Harvard 76, Cornell 74
This will surely be remembered as the weekend that ensured Bill Courtney’s exit as Cornell’s head coach after six years of no postseason tournament appearances, following him taking over a program fresh off a Sweet 16 run in 2010. On Friday night, Cornell came out flat and struggled mightily for long stretches in a home 78-66 loss to Dartmouth, a game that the Big Red had to have after being on the wrong end of back-to-back weekend sweeps. Then this game happened.
Cornell led Harvard at Newman Arena by 21, 67-46, with 8:48 remaining in the game. Then came a Crimson comeback that Big Red fans will never forget. Cornell just stopped scoring, and during Harvard’s 30-7 run to end the game, Crimson freshman guard Tommy McCarthy pitched in seven points and five assists, including the game-winning layup with six seconds left after Cornell freshman guard Matt Morgan tied the game at 74-74 with a trey. Morgan scored just five points in the second half after posting 22 in the first stanza. Morgan was the only Cornell player to score in double figures, as the Big Red settled for the same hero ball approach that has failed them throughout Ivy play. Blowing a 21-point lead at home in less than 10 minutes is the absolute last thing a team can do to give a hot-seat coach job security. Courtney officially has none now.
Princeton 77, Brown 66
Meh, nothing to see here, just the league’s hottest offense slicing through the league’s worst defense. The Tigers shot 11-for-24 (45.8 percent) from beyond the arc and were never seriously threatened. Anyone can do the job for Princeton, as evidenced by Henry Caruso, Steven Cook and Spencer Weisz’s combined 38 points on 14-for-27 shooting a week after the trio, particularly after they went 4-for-24 (not a misprint) from the floor at Columbia and still beat the formidable Lions on their home floor.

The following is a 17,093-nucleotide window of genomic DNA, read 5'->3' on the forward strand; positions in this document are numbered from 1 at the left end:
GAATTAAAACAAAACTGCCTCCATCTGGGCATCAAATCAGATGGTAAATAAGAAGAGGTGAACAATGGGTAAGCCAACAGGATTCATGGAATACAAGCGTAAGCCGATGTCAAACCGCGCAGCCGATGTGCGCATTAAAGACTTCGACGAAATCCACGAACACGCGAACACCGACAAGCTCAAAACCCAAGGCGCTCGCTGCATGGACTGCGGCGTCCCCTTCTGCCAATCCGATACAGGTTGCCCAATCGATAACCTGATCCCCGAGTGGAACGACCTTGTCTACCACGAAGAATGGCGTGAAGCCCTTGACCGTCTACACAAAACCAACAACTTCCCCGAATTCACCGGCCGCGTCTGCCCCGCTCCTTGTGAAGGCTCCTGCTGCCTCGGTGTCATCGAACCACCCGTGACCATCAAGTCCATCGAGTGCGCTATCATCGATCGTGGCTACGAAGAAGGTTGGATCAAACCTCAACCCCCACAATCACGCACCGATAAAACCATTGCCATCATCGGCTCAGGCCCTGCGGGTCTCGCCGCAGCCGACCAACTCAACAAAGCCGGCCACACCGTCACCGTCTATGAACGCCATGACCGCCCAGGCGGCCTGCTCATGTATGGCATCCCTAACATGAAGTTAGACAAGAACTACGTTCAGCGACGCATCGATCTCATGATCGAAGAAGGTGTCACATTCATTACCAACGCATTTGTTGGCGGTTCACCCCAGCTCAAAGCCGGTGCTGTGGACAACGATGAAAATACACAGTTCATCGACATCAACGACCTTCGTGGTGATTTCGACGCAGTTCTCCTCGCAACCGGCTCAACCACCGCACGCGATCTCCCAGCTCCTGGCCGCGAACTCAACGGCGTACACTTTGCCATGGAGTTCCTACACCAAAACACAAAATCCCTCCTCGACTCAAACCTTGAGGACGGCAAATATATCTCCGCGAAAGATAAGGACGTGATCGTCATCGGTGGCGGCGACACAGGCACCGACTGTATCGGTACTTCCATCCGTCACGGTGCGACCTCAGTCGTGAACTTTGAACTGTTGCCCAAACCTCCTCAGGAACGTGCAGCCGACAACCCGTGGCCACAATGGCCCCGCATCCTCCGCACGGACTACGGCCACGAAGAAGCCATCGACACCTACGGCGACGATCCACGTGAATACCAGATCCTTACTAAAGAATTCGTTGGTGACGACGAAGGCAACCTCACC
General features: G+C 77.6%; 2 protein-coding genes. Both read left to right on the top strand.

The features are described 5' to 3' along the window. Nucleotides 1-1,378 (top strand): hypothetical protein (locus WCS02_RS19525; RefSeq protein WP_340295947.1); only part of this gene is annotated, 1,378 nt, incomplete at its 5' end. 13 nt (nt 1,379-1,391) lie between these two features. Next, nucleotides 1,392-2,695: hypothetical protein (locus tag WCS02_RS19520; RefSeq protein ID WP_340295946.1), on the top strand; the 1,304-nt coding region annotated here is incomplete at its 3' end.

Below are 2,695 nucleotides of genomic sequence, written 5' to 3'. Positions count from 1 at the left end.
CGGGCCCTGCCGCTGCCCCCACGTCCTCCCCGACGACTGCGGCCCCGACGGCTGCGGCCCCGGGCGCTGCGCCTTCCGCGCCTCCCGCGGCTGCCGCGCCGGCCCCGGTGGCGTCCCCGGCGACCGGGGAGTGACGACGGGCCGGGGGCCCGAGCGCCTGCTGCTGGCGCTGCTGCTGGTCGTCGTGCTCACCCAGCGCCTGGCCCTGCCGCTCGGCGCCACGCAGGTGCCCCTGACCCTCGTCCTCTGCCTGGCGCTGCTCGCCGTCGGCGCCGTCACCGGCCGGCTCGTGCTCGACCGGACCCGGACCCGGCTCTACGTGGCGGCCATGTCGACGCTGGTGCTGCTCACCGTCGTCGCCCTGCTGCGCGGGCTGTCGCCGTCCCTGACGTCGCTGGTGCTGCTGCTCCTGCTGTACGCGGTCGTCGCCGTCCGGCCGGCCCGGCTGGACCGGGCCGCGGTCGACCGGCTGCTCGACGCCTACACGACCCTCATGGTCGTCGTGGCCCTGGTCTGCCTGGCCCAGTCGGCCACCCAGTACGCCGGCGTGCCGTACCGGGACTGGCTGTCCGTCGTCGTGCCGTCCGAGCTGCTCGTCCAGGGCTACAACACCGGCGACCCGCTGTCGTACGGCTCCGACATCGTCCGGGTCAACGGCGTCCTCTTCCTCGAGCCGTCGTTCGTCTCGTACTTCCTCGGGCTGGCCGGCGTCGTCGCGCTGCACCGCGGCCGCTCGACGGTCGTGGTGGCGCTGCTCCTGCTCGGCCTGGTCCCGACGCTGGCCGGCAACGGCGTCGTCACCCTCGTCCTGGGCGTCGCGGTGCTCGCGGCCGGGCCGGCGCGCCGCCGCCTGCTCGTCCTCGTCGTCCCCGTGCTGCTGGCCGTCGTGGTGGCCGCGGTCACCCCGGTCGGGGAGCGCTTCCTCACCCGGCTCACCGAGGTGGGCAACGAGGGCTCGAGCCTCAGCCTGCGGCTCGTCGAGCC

Yale 79, Penn 58
Even though this score is nearly identical to the previous matchup in this series this season, an 81-58 Yale win over Penn in New Haven, the Quakers showed some good stuff against the Bulldogs, executing a crisp motion offense and pressuring well defensively. Penn trailed just 43-41 with 13:15 left to play, but Yale’s vice grip specially designed to go after lesser teams took over. Justin Sears and Sam Downey started trading jumpers and the Elis clamped down on defense, and that was basically it. Sears’ 31 points in 33 minutes reestablished him as perhaps the favorite to repeat as Ivy Player of the Year, especially since it was clear he did not want to leave the Palestra with a bad taste in his mouth as he did following Yale’s Ivy playoff loss to Harvard there 11 months ago. Yale might need to win one more game at the Palestra to punch a NCAA Tournament ticket if another Ivy playoff victory becomes necessary.
Columbia 73, Dartmouth 54
The Lions have now whittled down their remaining must-wins to four, prevailing over Dartmouth thanks chiefly to a resilient Grant Mullins, who fought the flu to lead all scorers with 17 points, aided by Maodo Lo turning it on in the second half after a 0-for-7 start. Dartmouth freshman forward Evan Boudreaux couldn’t get it going, shooting just 5-for-18 from the floor, the third time in the past five games Boudreaux has shot lower than 36 percent. Columbia’s three-point defense has been gouged a lot in Ivy play, but Dartmouth’s just not built to exploit that area of the floor.